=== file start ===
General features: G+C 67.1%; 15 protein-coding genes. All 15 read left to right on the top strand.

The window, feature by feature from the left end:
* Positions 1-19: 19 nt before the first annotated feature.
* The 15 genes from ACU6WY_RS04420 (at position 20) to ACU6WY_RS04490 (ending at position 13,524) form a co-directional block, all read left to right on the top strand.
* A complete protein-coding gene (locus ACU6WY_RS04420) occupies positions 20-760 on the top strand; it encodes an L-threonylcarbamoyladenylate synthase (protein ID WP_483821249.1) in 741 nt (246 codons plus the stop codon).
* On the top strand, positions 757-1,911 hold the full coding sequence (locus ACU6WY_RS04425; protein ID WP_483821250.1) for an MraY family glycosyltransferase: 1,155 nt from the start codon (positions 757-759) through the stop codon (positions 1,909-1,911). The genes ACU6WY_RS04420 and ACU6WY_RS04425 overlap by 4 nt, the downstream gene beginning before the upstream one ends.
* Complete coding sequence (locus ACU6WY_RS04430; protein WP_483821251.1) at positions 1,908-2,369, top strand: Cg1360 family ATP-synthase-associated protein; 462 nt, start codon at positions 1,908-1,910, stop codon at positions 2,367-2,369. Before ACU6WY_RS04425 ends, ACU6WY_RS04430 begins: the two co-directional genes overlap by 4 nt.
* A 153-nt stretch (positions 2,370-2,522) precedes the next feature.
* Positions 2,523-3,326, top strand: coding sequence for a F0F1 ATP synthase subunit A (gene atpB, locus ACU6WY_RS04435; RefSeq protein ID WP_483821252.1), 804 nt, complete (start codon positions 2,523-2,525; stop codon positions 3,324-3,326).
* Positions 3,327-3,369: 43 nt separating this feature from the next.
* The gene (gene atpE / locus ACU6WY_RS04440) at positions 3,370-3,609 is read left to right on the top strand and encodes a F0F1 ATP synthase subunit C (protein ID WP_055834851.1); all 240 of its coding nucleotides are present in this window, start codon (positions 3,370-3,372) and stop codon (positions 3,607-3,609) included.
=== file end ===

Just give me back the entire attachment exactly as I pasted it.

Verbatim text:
General features: G+C 67.1%; 15 protein-coding genes. All 15 read left to right on the top strand.

The window, feature by feature from the left end:
* Positions 1-19: 19 nt before the first annotated feature.
* The 15 genes from ACU6WY_RS04420 (at position 20) to ACU6WY_RS04490 (ending at position 13,524) form a co-directional block, all read left to right on the top strand.
* A complete protein-coding gene (locus ACU6WY_RS04420) occupies positions 20-760 on the top strand; it encodes an L-threonylcarbamoyladenylate synthase (protein ID WP_483821249.1) in 741 nt (246 codons plus the stop codon).
* On the top strand, positions 757-1,911 hold the full coding sequence (locus ACU6WY_RS04425; protein ID WP_483821250.1) for an MraY family glycosyltransferase: 1,155 nt from the start codon (positions 757-759) through the stop codon (positions 1,909-1,911). The genes ACU6WY_RS04420 and ACU6WY_RS04425 overlap by 4 nt, the downstream gene beginning before the upstream one ends.
* Complete coding sequence (locus ACU6WY_RS04430; protein WP_483821251.1) at positions 1,908-2,369, top strand: Cg1360 family ATP-synthase-associated protein; 462 nt, start codon at positions 1,908-1,910, stop codon at positions 2,367-2,369. Before ACU6WY_RS04425 ends, ACU6WY_RS04430 begins: the two co-directional genes overlap by 4 nt.
* A 153-nt stretch (positions 2,370-2,522) precedes the next feature.
* Positions 2,523-3,326, top strand: coding sequence for a F0F1 ATP synthase subunit A (gene atpB, locus ACU6WY_RS04435; RefSeq protein ID WP_483821252.1), 804 nt, complete (start codon positions 2,523-2,525; stop codon positions 3,324-3,326).
* Positions 3,327-3,369: 43 nt separating this feature from the next.
* The gene (gene atpE / locus ACU6WY_RS04440) at positions 3,370-3,609 is read left to right on the top strand and encodes a F0F1 ATP synthase subunit C (protein ID WP_055834851.1); all 240 of its coding nucleotides are present in this window, start codon (positions 3,370-3,372) and stop codon (positions 3,607-3,609) included.